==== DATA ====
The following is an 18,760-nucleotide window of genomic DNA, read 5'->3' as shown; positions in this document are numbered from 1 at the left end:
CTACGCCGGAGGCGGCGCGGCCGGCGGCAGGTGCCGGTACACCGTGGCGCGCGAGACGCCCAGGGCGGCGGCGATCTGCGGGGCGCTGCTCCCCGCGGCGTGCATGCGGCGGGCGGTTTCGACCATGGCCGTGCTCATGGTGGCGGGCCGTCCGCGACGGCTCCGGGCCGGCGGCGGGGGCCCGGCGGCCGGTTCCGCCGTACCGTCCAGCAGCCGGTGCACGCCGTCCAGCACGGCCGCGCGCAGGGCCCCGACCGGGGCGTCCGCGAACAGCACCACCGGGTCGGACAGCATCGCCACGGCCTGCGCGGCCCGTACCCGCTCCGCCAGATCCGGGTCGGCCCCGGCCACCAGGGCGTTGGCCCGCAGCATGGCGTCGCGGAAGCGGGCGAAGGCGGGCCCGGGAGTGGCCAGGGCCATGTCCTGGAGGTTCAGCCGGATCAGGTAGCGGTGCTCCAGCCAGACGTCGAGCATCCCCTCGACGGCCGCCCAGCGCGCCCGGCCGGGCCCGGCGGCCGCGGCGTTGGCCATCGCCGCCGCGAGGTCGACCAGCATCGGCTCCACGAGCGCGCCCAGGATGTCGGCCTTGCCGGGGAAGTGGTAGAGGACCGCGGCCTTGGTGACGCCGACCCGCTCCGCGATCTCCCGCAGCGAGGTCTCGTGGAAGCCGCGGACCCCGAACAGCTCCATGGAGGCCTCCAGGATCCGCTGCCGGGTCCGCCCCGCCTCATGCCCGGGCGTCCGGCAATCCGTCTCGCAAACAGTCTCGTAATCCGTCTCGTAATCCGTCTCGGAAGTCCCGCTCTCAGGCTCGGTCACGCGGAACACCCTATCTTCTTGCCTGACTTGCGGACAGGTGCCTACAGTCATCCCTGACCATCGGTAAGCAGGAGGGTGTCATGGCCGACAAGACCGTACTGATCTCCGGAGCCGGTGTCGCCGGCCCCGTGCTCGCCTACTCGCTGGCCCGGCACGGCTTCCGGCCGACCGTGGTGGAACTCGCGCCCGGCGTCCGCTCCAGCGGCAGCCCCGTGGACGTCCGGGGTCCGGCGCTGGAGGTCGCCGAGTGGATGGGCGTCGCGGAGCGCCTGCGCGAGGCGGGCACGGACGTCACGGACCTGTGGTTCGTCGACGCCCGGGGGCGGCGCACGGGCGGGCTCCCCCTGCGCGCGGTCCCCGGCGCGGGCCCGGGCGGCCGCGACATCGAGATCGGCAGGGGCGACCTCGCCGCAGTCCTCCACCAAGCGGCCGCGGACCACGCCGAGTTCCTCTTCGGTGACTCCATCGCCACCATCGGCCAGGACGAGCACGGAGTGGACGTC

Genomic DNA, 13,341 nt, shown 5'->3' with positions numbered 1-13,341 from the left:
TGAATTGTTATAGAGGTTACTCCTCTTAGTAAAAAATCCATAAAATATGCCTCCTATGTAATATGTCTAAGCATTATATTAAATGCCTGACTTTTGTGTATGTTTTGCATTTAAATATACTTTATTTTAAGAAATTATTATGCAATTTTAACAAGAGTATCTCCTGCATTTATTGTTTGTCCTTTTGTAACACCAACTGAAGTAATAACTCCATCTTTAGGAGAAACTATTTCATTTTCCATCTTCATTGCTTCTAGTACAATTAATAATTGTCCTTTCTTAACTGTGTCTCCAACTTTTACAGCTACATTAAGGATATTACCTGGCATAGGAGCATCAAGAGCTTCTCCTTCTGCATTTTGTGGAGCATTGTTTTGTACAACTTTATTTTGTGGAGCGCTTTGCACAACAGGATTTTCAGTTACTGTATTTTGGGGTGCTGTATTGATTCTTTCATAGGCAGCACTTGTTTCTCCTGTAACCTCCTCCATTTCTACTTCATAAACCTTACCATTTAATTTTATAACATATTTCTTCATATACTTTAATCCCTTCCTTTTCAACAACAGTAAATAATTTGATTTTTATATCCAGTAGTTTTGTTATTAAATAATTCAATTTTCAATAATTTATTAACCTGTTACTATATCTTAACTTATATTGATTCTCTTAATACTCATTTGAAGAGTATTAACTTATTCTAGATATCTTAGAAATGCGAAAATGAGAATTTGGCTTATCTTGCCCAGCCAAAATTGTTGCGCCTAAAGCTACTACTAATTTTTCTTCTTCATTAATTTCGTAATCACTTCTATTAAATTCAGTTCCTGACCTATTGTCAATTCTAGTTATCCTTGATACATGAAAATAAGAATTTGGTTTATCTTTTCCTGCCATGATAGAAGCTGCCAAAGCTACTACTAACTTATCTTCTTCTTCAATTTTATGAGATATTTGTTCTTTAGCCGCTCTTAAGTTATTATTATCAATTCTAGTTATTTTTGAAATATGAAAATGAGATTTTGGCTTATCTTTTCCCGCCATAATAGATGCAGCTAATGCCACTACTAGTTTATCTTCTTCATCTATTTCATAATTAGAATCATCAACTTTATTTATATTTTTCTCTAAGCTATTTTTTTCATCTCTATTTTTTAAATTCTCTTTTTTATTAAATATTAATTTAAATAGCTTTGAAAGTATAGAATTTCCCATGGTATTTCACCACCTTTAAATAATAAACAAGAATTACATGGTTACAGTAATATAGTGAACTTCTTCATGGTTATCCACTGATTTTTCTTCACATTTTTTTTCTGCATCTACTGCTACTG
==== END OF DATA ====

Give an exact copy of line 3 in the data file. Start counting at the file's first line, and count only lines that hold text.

Genomic DNA, 13,341 nt, shown 5'->3' with positions numbered 1-13,341 from the left: